The analog era is ending

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Published on 30 November 2023 by Andrew Owen (5 minutes)

Among other things, I’m a car bore. But I’ll try to keep that part brief. In my household, we have two cars: a 2019 e-Golf and a 2013 Toyota 86 (originally sold as the Scion FR-S in the US, also sold as the BRZ by Subaru). They bookend two automotive eras.

The 86 is the last affordable rear-wheel drive sports coupe where almost everything is analog; the gauges, the transmission, the differential. The steering is electric (instead of hydraulic), but it provides tactile feedback about what the car is doing. The engine is naturally aspirated (no turbo lag). It is relatively lightweight at under 3000 pounds (1,360 kg). It has a modest 200 horsepower, good for a top speed of 143 mph (230 km/h). I verified this on the autobahn in Germany. It also has now practically extinct double-DIN stereo fitment (albeit in the wider 200 mm version), which meant I was able to upgrade it to support wireless Apple CarPlay back in 2019.

The e-Golf is the antithesis of the 86. It’s a front-wheel drive hatchback where almost everything is digital, including the gauge cluster. The steering feels like a video game controller. Power is provided by a 100 kW electric motor. It weighs over 3500 pounds (1,615 kg). It has a top speed of 93 mph (150 km/h). I have not verified this because with a range of 125 miles (200 km), I rarely drive it above 60 mph (100 km/h). You can’t fit an aftermarket stereo.

The e-Golf is based on the mark 7.5 internal combustion engine Golf. Which means it has a nicer interior than the current generation of Golf, and actual buttons for things like climate control and volume on the stereo. Manufacturers have followed Tesla’s lead of putting everything in the touch screen, but consumers are pushing back. You shouldn’t need to go into a menu to open the glove box.

Tesla has shaken up the car industry in many ways. It has driven consumer adoption of electric vehicles; rich kids would rather drive a Model 3 than a Mercedes. It has started a trend of brining component manufacturing back in house. But possibly the biggest innovation is the Giga Press. This enables full size cars to be made in a similar way to die-cast toy cars. This cuts costs and assembly time. And it’s being adopted by Toyota (still the biggest manufacturer by sales volume).

Ok, enough talk about cars. Have you bought any items for your kitchen lately? Chances are they came with Wi-Fi. As a former relief ship’s cook, I don’t think it’s a great idea to leave the evening meal in the oven all day just so you can start it cooking from your smartphone before you leave work. I’m still resisting smartphone connected home heating until I’m sure all the security problems have been solved.

Speaking of consumer goods, how long does your television take to boot? Everything is a computer now. And I’ve reached the age where I’m starting to find technology can be unnecessarily intrusive. This is typically down to poor UI/UX design. The last time I bought a television, I was more concerned about the operating system than the picture quality and other features. At this point, the only brand I would consider is LG because webOS (originally developed by Palm) is the fastest and least intrusive.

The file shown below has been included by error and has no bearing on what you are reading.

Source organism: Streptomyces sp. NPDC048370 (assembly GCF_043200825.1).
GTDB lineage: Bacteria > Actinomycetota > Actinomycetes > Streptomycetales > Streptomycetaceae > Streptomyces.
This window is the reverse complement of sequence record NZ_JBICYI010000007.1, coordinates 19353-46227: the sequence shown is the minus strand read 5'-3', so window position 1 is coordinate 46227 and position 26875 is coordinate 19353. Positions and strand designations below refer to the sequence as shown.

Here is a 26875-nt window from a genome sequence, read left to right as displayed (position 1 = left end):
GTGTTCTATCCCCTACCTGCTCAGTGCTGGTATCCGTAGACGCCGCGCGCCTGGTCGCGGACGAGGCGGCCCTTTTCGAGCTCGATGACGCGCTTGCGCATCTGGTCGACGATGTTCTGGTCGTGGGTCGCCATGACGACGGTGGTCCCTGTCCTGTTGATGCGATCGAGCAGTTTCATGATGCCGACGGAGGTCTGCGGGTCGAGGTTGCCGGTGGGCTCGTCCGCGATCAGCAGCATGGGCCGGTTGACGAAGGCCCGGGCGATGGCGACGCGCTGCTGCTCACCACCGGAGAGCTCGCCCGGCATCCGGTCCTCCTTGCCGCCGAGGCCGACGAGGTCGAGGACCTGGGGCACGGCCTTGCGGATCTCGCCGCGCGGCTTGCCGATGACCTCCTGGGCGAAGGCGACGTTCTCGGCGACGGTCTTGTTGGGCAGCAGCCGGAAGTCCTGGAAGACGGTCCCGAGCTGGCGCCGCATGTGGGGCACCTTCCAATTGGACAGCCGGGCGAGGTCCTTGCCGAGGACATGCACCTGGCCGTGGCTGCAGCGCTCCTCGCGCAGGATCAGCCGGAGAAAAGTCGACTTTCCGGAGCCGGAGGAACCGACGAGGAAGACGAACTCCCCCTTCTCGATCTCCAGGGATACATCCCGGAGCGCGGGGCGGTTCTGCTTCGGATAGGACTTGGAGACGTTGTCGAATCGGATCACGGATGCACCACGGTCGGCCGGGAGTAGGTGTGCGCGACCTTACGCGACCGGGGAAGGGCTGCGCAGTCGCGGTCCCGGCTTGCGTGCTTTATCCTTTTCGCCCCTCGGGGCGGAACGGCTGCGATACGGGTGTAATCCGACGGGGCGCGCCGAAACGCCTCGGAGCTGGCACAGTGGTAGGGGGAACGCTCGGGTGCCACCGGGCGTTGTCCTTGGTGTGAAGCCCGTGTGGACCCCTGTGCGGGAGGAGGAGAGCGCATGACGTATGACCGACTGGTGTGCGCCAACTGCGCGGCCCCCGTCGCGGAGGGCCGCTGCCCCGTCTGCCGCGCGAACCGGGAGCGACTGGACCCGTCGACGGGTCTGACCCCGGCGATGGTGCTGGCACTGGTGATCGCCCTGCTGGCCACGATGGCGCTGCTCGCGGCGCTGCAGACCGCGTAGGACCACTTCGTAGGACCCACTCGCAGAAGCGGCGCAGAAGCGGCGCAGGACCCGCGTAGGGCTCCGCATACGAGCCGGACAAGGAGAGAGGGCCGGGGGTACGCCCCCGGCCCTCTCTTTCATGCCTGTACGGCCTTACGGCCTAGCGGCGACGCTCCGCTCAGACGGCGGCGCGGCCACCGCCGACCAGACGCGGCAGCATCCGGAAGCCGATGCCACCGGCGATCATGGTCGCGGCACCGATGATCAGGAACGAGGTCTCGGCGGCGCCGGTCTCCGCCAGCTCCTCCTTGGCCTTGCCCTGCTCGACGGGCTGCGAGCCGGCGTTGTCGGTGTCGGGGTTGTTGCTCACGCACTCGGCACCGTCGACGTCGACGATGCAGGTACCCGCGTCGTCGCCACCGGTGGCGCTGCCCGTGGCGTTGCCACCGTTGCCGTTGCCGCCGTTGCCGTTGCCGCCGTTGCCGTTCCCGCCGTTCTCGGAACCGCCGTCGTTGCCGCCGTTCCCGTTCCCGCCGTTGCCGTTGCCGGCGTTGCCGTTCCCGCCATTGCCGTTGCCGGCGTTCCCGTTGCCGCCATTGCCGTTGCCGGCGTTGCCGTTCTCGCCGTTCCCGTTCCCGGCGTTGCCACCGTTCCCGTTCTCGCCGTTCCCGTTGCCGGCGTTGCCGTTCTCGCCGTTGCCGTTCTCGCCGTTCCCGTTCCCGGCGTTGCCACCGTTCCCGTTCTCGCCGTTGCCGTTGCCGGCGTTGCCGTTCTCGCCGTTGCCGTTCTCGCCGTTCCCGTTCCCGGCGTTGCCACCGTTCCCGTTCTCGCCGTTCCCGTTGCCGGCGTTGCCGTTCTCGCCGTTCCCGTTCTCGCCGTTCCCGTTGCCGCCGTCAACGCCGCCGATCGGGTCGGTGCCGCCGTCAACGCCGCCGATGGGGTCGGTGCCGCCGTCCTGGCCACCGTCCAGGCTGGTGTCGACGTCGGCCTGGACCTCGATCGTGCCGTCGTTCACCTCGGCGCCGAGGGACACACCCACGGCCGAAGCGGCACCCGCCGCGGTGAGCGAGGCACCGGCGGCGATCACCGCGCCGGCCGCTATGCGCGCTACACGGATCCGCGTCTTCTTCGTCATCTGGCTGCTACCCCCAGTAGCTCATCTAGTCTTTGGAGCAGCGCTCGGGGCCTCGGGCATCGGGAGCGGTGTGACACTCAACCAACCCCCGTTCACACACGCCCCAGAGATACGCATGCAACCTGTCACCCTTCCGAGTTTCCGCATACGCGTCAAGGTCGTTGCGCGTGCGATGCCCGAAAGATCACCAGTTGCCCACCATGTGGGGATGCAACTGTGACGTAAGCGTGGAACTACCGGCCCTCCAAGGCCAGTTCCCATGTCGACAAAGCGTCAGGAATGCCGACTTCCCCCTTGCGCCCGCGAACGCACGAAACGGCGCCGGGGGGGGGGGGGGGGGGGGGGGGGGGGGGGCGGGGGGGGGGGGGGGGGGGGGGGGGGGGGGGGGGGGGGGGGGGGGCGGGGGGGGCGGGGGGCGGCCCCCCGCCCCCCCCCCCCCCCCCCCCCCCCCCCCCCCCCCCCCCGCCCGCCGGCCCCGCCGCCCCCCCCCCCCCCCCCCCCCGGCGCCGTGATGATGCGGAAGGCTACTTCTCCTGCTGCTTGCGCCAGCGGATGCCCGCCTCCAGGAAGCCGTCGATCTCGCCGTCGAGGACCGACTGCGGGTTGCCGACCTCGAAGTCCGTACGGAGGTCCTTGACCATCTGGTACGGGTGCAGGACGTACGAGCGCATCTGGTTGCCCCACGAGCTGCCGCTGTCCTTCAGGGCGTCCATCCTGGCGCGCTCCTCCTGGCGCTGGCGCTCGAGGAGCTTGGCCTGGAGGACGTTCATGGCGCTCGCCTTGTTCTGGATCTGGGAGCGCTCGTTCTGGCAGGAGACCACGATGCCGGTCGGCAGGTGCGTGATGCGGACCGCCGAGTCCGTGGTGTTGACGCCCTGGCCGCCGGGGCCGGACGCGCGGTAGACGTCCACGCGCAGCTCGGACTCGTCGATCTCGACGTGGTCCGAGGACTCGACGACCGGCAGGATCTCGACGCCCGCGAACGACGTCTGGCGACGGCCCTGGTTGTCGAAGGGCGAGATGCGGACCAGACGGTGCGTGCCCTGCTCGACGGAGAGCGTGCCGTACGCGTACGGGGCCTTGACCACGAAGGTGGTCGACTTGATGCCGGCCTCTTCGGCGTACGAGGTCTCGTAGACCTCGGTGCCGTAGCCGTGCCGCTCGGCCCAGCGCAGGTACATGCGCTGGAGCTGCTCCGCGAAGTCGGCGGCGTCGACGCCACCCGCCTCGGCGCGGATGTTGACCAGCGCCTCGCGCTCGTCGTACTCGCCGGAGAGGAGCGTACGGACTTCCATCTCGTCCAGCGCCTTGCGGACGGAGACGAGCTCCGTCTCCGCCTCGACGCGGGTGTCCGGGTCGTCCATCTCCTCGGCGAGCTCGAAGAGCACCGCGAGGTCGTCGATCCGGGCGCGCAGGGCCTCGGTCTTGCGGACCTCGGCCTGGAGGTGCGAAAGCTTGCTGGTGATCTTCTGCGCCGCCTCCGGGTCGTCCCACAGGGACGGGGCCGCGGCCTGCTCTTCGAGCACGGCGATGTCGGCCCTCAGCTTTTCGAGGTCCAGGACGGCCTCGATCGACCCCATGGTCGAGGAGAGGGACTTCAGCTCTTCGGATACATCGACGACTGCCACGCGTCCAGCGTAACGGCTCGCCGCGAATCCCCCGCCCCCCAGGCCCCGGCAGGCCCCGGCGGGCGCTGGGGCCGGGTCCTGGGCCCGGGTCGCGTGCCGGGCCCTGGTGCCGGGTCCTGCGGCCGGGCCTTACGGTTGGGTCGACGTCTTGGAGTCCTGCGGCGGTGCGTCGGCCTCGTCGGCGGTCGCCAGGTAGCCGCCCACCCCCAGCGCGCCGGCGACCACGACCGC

In the UK, where I used to live, it is now practically impossible to access government services without an internet connection. But as Yanis Varoufakis points out, governments have left it up to the banks to provide our digital identity. If you don’t have a bank account, you don’t exist. And speaking of banks, when was the last time you paid in cash? I haven’t used cash once this year.

I’ve written about AI a couple of times already this year, but let’s just say we’re at the start of something that is going to change society in ways we can’t begin to predict. Self-driving cars… (ok, I’ve said enough about cars already). I need to wrap things up now before this starts sounding like an “old man yells at cloud” rant. But I think we are at a real inflection point and in a short time 2023 will feel like a bygone age.


Sorry. More cars. The day after this went live Tesla unveiled the details of the production Cybertruck. It has a 48 volt electrical system. The industry has been talking about this for years, but has shown little progress. Tesla sent a PDF on how to do it to every other car manufacturer. The main upshot is that it’s the first fully drive-by-wire car. The wheel is one turn lock-to-lock. It uses the same redundant sensor system that’s been used for decades in passenger aircraft. The skin is an exoskeleton made of a new steel alloy called HFS. It’s so tough that it replaces impact structures in the body. It also uses much larger battery cells that were developed in-house. It will take a while, but eventually this is going to filter down into mass market vehicles. In future we’ll wonder why pickup truck designs and 12 volt systems remained unchanged for 70 years.